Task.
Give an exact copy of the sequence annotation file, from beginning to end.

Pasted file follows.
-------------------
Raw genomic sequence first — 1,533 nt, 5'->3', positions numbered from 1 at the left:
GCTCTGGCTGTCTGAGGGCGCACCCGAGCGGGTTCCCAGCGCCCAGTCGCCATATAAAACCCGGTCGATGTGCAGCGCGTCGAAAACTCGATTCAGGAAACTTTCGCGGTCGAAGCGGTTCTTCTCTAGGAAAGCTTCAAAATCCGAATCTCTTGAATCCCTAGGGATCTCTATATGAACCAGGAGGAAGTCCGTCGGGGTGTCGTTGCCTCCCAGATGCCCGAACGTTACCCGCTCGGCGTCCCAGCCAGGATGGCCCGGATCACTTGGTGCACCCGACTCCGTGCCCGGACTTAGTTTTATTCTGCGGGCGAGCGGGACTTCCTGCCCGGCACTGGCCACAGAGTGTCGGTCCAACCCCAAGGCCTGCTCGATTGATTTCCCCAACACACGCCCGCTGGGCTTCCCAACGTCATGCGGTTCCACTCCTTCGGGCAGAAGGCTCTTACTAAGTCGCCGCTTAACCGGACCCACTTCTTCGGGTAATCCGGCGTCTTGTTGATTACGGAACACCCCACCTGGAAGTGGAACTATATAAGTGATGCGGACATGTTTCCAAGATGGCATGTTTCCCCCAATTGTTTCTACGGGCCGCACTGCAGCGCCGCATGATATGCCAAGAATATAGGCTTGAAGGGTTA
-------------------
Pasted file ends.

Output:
Raw genomic sequence first — 1,533 nt, 5'->3', positions numbered from 1 at the left:
GCTCTGGCTGTCTGAGGGCGCACCCGAGCGGGTTCCCAGCGCCCAGTCGCCATATAAAACCCGGTCGATGTGCAGCGCGTCGAAAACTCGATTCAGGAAACTTTCGCGGTCGAAGCGGTTCTTCTCTAGGAAAGCTTCAAAATCCGAATCTCTTGAATCCCTAGGGATCTCTATATGAACCAGGAGGAAGTCCGTCGGGGTGTCGTTGCCTCCCAGATGCCCGAACGTTACCCGCTCGGCGTCCCAGCCAGGATGGCCCGGATCACTTGGTGCACCCGACTCCGTGCCCGGACTTAGTTTTATTCTGCGGGCGAGCGGGACTTCCTGCCCGGCACTGGCCACAGAGTGTCGGTCCAACCCCAAGGCCTGCTCGATTGATTTCCCCAACACACGCCCGCTGGGCTTCCCAACGTCATGCGGTTCCACTCCTTCGGGCAGAAGGCTCTTACTAAGTCGCCGCTTAACCGGACCCACTTCTTCGGGTAATCCGGCGTCTTGTTGATTACGGAACACCCCACCTGGAAGTGGAACTATATAAGTGATGCGGACATGTTTCCAAGATGGCATGTTTCCCCCAATTGTTTCTACGGGCCGCACTGCAGCGCCGCATGATATGCCAAGAATATAGGCTTGAAGGGTTA